Philadelphia, March 2d. 1791.
I have received your Favor of November 6th. wherein you inform me that the King has thought proper, by a new Mission to the Court of Berlin, to put an End to your Functions as his Minister Plenipotentiary with the United States. The President, in a Letter to the King, has expressed his Sense of your Merit, and his entire Approbation of your Conduct while here, and has charged me to convey to yourself the same Sentiments on his Part.
Had you returned to your Station with us, you would have received new and continued Marks of the Esteem inspired by the general Worth of your Character, as well as by the particular Dispositions you manifested towards this Country.
Amidst the Regrets excited by so early a Loss of you, it will be a Consolation if your new Situation shall contribute to advance your own Happiness. As a Testimony of these Sentiments we ask your Acceptance of a Medal and chain of Gold with which Mr. Short is instructed to present you on the Part of the U.S.1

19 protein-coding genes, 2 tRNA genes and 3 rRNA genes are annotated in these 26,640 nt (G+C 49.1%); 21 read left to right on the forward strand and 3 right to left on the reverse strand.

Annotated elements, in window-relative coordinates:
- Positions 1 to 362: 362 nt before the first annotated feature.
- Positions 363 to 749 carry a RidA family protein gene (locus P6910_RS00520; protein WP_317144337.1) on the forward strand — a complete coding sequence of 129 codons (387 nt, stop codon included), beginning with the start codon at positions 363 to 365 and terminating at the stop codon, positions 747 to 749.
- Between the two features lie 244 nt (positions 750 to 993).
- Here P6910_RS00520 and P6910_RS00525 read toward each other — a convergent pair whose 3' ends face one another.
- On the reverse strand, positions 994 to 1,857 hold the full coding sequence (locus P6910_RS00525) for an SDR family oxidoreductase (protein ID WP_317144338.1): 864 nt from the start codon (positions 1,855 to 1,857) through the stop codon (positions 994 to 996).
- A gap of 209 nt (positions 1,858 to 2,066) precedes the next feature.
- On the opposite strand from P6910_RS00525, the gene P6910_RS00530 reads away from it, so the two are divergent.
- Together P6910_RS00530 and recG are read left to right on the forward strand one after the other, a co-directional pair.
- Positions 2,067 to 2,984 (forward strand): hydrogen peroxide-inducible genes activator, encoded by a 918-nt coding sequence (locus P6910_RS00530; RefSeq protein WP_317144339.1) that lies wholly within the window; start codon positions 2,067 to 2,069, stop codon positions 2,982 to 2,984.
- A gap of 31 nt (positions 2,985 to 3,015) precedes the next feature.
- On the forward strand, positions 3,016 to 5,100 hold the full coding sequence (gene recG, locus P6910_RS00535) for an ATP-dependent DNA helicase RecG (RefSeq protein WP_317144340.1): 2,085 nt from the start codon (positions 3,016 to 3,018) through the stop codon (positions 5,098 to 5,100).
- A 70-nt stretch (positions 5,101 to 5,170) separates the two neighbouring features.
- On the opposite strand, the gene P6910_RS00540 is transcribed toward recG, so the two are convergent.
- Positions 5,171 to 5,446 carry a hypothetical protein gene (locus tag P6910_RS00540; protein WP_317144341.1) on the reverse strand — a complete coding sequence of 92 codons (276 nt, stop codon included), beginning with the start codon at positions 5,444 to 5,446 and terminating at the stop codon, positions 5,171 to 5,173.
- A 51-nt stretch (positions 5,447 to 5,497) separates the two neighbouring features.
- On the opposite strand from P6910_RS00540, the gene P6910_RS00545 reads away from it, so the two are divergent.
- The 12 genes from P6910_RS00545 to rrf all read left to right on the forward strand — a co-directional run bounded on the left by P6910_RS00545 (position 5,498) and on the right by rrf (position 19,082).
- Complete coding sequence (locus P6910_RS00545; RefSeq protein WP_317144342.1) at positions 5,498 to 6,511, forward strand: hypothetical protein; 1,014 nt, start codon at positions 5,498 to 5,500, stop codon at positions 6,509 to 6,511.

To this general Tribute, permit me to add my own, with sincere Wishes for your constant Happiness, and Assurances of the Respect and Esteem, with which I have the Honor to be, Sir, Your most obedient and Most humble Servant,
FC (The Rosenbach Company, Philadelphia, 1946); in Remsen’s hand except for signature. Although in appearance this seems to be the recipient’s copy, it is not, as proved by the inserted sentence (see note below) and Remsen’s docketing on verso (“To the Count de Moustier March 2d. 1791”). PrC of missing Tr (DLC); at foot of text “(Copy).” FC (DNA: RG 59, PCC).
On the medal and chain of gold, see Vol. 16: xli—xlii, 356–7; TJ to Short, 8 Mch. 1791. It was TJ himself who first suggested that the king … put an end to Moustier’s mission in the United States (see TJ to Jay, 4 Feb. and 11 May 1789).
1. This sentence inserted in text interlineally and marginally.